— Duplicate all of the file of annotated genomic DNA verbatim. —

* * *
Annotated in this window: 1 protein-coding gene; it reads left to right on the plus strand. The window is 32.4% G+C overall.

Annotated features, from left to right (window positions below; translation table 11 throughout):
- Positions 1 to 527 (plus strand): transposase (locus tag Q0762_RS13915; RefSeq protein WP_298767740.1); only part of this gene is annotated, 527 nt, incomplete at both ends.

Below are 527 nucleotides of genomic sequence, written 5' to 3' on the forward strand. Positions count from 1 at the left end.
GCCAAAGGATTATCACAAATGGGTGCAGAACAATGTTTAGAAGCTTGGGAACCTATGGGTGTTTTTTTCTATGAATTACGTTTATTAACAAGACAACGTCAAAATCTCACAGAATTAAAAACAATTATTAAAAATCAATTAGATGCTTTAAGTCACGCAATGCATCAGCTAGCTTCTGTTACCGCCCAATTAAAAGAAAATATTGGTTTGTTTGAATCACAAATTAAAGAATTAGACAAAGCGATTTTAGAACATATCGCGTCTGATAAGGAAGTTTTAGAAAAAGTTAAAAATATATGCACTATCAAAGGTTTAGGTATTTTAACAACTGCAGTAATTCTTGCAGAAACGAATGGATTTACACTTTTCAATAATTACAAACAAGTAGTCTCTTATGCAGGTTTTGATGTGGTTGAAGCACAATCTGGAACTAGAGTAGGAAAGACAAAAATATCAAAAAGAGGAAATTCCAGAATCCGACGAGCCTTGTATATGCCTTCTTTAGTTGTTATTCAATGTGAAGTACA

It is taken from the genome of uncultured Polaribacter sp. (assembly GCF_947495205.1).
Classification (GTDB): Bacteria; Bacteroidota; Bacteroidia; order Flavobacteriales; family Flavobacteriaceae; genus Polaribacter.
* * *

Annotated in this window: 1 protein-coding gene; it reads left to right on the plus strand. The window is 32.4% G+C overall.

Annotated features, from left to right (window positions below; translation table 11 throughout):
- Positions 1 to 527 (plus strand): transposase (locus tag Q0762_RS13915; RefSeq protein WP_298767740.1); only part of this gene is annotated, 527 nt, incomplete at both ends.

Below are 527 nucleotides of genomic sequence, written 5' to 3' on the forward strand. Positions count from 1 at the left end.
GCCAAAGGATTATCACAAATGGGTGCAGAACAATGTTTAGAAGCTTGGGAACCTATGGGTGTTTTTTTCTATGAATTACGTTTATTAACAAGACAACGTCAAAATCTCACAGAATTAAAAACAATTATTAAAAATCAATTAGATGCTTTAAGTCACGCAATGCATCAGCTAGCTTCTGTTACCGCCCAATTAAAAGAAAATATTGGTTTGTTTGAATCACAAATTAAAGAATTAGACAAAGCGATTTTAGAACATATCGCGTCTGATAAGGAAGTTTTAGAAAAAGTTAAAAATATATGCACTATCAAAGGTTTAGGTATTTTAACAACTGCAGTAATTCTTGCAGAAACGAATGGATTTACACTTTTCAATAATTACAAACAAGTAGTCTCTTATGCAGGTTTTGATGTGGTTGAAGCACAATCTGGAACTAGAGTAGGAAAGACAAAAATATCAAAAAGAGGAAATTCCAGAATCCGACGAGCCTTGTATATGCCTTCTTTAGTTGTTATTCAATGTGAAGTACA

It is taken from the genome of uncultured Polaribacter sp. (assembly GCF_947495205.1).
Classification (GTDB): Bacteria; Bacteroidota; Bacteroidia; order Flavobacteriales; family Flavobacteriaceae; genus Polaribacter.